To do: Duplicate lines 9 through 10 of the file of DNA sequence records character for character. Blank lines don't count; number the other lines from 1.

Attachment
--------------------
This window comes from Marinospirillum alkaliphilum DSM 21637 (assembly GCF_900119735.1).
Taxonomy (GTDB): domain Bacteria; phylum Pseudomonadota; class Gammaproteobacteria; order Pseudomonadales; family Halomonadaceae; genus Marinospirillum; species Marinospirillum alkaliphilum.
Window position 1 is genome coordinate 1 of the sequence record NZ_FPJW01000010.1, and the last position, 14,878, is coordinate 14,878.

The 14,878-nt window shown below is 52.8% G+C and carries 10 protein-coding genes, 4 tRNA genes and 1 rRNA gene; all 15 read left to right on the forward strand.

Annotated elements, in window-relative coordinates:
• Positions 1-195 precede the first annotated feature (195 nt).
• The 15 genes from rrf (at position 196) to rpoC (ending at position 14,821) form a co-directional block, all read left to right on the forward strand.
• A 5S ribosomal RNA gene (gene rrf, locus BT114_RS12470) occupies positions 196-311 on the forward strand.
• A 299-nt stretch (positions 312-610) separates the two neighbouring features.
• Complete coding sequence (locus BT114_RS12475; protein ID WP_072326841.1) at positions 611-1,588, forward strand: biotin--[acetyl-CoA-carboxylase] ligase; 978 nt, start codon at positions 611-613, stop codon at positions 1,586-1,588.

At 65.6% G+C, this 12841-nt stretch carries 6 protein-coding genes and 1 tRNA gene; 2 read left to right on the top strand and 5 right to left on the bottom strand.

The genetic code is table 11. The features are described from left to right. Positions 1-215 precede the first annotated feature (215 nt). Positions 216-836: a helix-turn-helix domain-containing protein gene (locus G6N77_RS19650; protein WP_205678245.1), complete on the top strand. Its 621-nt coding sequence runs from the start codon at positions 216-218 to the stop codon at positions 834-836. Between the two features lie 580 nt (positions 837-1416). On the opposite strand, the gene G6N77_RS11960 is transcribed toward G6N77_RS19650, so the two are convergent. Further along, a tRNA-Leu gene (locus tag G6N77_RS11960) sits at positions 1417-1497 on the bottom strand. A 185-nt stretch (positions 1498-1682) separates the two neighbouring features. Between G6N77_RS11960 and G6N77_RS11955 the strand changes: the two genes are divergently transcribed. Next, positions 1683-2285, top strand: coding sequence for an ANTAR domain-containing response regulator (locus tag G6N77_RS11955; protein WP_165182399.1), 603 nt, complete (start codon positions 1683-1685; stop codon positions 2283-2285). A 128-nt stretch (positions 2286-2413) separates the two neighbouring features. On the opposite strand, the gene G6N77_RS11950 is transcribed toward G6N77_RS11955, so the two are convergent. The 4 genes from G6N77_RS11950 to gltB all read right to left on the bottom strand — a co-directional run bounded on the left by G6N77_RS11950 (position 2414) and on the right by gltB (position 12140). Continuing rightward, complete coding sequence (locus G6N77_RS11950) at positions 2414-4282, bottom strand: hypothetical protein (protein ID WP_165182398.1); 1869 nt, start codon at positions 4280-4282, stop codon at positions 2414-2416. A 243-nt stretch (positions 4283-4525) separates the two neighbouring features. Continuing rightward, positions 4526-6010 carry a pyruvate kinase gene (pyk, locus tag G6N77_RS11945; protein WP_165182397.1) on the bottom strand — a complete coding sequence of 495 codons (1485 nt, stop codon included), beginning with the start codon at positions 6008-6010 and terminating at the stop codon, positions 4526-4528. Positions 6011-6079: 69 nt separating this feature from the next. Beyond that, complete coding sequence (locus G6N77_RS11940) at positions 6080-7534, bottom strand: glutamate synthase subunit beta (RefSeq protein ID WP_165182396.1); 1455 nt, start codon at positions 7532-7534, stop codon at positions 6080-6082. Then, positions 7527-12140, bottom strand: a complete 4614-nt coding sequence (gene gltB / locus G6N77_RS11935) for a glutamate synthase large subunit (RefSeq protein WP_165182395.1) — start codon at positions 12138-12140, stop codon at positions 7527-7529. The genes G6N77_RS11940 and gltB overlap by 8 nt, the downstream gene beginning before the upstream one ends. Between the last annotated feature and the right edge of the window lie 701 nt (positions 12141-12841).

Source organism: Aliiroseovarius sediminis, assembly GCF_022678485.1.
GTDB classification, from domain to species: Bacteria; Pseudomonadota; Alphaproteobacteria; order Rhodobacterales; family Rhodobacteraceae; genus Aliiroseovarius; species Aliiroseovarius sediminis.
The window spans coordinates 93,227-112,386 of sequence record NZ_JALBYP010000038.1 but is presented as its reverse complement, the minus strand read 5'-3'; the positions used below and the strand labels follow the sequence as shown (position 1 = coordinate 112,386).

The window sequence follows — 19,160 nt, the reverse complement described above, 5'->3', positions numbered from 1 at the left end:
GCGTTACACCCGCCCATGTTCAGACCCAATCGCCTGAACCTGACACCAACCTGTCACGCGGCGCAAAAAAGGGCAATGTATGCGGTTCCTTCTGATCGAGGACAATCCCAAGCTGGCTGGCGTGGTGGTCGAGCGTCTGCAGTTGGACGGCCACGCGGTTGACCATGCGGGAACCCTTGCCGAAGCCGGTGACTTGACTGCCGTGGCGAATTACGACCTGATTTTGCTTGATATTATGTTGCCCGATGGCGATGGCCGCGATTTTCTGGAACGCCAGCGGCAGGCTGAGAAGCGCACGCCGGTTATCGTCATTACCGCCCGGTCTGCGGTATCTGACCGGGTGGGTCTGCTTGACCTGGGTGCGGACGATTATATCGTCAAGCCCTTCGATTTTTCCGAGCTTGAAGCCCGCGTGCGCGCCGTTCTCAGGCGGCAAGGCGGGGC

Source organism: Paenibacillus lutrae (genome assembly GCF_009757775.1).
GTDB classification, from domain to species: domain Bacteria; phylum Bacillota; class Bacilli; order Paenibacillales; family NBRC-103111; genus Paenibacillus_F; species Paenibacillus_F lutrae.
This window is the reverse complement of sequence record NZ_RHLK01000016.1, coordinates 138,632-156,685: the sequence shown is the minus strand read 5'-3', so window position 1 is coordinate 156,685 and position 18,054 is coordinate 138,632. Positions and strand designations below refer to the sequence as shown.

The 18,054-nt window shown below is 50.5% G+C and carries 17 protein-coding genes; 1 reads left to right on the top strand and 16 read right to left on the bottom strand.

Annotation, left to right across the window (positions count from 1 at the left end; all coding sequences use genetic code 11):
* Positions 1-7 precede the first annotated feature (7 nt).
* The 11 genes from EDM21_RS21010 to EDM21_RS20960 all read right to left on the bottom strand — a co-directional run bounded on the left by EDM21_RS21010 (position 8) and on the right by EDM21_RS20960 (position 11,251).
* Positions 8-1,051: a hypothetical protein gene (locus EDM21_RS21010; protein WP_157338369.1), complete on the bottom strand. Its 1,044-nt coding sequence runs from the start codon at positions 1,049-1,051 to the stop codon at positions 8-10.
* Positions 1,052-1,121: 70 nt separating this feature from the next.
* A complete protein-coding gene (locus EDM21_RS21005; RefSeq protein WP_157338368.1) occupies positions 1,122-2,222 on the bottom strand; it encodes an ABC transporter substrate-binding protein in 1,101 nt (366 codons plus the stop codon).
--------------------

• A 299-nt stretch (positions 312-610) separates the two neighbouring features.
• Complete coding sequence (locus BT114_RS12475; protein ID WP_072326841.1) at positions 611-1,588, forward strand: biotin--[acetyl-CoA-carboxylase] ligase; 978 nt, start codon at positions 611-613, stop codon at positions 1,586-1,588.